I’ve worked on a lot of releases that have come down the wire. Not always a great trend, but in what I do, it can happen. However, the best part when it happens, is when you have a team with you, you’re all in it together, it’s late, you’re trying to close the last bug, run the last test, give it one more shot. I’ve been in these situations as the jr developer, the tech lead, the manager and more and each time you know you’re going to make it through because you have a great team beside you. And it’s at that moment that it hits you…
The only way we’re going to ship is with everyone who is a part of this team.
And everyone is accepting of that which is great. The next day, you ship, everyone is happy, possibly some big pats on the back, “you broke the rules and fought through, congrats”, “you pushed the envelope and never gave up”.
Everyone is thanking each other, but no one is thanking the development process that got you there?
For all the different methodologies out there, I have never seen a piece of software that shipped where someone said – “Well, thanks to the process, we were a success and shipped on time” – never have and I doubt I ever will. It’s always about the people (and sometimes about the rules they broke to get it done while persevering to make it a success).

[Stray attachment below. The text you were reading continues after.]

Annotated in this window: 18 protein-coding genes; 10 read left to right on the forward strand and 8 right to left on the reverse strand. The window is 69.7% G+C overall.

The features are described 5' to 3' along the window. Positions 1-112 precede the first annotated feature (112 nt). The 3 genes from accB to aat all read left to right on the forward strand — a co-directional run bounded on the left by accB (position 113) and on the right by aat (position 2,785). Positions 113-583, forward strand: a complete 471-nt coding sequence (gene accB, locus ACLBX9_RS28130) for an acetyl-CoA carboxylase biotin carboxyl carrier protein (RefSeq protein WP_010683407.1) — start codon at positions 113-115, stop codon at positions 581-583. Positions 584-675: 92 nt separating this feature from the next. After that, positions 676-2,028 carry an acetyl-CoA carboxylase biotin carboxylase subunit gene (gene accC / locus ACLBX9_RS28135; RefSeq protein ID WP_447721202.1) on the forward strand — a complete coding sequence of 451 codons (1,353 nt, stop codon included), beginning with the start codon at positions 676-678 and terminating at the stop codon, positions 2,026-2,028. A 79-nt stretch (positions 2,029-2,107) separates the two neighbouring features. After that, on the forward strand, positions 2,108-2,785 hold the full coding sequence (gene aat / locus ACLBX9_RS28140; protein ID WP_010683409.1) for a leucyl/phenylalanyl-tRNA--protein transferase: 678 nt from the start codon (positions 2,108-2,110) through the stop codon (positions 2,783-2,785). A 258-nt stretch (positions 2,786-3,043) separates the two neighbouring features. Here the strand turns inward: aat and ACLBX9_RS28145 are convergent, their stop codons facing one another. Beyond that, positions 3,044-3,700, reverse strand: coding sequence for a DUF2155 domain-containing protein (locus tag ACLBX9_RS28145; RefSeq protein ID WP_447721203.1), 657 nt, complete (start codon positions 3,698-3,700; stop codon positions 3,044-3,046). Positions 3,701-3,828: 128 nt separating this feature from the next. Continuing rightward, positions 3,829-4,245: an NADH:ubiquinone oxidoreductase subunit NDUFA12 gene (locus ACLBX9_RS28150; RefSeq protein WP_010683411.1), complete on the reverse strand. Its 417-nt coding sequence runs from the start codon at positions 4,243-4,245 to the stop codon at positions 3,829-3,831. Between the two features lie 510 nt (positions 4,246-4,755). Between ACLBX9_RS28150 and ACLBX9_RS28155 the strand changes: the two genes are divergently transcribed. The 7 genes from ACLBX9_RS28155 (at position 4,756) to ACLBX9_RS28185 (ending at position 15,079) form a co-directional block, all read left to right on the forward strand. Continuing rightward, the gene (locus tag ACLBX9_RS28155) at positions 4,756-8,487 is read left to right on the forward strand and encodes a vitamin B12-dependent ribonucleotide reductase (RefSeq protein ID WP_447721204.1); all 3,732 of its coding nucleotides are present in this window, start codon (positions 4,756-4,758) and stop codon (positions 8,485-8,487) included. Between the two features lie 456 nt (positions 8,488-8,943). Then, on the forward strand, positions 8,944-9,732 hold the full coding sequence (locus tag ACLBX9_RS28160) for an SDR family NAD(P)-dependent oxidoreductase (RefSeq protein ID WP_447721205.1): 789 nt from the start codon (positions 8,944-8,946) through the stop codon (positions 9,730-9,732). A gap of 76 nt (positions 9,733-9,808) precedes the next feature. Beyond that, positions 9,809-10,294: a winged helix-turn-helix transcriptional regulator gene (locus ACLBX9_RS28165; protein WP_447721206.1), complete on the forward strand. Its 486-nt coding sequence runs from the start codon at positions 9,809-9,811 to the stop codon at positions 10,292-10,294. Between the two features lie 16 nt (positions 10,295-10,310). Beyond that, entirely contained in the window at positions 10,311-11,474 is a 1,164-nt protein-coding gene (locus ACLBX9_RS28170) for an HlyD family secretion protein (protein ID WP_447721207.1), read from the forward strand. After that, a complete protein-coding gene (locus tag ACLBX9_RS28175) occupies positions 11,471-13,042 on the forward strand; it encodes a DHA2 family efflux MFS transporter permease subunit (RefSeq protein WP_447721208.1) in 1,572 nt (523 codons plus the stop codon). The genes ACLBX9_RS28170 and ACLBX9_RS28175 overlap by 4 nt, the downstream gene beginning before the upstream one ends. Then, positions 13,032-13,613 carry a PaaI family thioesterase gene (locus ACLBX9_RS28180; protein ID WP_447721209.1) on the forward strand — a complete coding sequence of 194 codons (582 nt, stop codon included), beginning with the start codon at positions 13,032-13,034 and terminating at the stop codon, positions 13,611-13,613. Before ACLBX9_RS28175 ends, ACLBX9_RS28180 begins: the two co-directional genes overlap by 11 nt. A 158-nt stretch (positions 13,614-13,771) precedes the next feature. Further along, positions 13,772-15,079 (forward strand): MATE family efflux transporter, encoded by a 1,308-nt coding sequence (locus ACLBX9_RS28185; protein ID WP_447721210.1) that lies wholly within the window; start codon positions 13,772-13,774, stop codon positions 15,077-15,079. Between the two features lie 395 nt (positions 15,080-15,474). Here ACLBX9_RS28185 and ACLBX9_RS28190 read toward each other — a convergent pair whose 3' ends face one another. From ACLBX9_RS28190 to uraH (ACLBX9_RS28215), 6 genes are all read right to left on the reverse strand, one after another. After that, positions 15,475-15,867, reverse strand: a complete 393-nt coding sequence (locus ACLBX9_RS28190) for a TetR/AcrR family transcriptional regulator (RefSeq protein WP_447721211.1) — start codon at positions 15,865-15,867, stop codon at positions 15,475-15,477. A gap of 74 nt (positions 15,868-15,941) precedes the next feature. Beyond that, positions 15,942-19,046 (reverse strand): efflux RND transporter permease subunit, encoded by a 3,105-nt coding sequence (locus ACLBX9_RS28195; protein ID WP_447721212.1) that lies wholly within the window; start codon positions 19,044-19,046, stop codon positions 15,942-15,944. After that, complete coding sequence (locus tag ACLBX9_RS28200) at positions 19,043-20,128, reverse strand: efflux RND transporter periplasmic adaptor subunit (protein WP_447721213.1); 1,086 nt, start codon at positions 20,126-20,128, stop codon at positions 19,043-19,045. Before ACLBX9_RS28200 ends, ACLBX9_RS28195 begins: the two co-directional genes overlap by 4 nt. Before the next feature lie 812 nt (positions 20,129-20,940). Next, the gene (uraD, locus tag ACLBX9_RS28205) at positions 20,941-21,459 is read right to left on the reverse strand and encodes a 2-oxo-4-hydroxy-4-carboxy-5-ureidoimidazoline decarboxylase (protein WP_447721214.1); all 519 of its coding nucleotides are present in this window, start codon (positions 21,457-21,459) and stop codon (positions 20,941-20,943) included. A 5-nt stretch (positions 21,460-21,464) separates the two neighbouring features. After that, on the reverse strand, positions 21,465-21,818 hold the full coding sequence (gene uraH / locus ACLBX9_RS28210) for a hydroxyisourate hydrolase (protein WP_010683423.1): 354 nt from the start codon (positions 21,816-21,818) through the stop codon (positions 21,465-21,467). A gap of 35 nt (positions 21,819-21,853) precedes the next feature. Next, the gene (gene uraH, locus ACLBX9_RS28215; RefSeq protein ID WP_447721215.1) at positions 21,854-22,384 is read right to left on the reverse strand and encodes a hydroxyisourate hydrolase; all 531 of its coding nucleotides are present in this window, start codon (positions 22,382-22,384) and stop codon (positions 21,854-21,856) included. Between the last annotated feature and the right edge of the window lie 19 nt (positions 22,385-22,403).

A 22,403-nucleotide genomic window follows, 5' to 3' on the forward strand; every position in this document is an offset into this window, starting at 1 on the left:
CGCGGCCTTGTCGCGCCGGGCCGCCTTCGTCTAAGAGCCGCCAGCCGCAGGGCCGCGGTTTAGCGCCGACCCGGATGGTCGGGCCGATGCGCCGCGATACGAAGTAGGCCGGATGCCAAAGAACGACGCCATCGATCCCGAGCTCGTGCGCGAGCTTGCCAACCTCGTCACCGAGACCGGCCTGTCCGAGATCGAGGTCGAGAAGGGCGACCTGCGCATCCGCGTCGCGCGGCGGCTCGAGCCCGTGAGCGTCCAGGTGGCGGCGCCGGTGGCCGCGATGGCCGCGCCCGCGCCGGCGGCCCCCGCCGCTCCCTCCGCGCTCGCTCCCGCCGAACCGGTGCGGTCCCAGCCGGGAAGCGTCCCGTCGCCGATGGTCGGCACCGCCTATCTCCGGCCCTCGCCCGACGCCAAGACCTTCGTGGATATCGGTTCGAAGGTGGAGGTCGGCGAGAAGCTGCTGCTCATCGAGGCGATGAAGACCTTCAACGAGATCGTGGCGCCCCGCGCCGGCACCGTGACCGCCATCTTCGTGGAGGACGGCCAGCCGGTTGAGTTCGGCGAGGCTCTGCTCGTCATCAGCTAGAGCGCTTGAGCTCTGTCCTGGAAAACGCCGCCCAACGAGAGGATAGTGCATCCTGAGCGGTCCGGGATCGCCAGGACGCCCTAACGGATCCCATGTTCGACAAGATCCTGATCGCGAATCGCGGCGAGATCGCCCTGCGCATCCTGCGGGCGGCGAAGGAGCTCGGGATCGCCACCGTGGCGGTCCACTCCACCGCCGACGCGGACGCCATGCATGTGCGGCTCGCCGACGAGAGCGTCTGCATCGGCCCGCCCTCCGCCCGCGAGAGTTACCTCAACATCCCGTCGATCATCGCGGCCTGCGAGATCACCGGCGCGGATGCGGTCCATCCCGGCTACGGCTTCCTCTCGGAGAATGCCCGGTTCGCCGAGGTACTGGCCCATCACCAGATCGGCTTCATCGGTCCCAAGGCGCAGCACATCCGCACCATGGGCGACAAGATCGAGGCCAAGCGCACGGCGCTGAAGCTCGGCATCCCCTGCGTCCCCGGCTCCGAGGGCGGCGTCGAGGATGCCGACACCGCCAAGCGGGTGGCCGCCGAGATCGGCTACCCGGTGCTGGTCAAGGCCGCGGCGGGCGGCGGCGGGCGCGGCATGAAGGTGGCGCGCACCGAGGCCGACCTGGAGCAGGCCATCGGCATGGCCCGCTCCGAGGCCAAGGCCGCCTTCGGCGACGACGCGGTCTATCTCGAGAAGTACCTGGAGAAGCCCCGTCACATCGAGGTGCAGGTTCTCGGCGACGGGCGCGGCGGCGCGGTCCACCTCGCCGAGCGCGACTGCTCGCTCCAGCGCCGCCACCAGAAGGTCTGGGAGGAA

So if the process isn’t the first person that you thank after shipping a project, why make it so complex? If it is really that invisible member of the team that just hums along while you are working and knows when to back down when things are going south, why make it ever present in your daily life?
And maybe that’s the point, maybe it shouldn’t be so in your face, but just there, in the background, ready to help or ready to get out of the way, flexible yet structured, simple but powerful?
But just remember, for all the effort that you put into the that process, at the end of the day it’s going to come down to the people on your team and how they rise to the occasion to ship your latest project.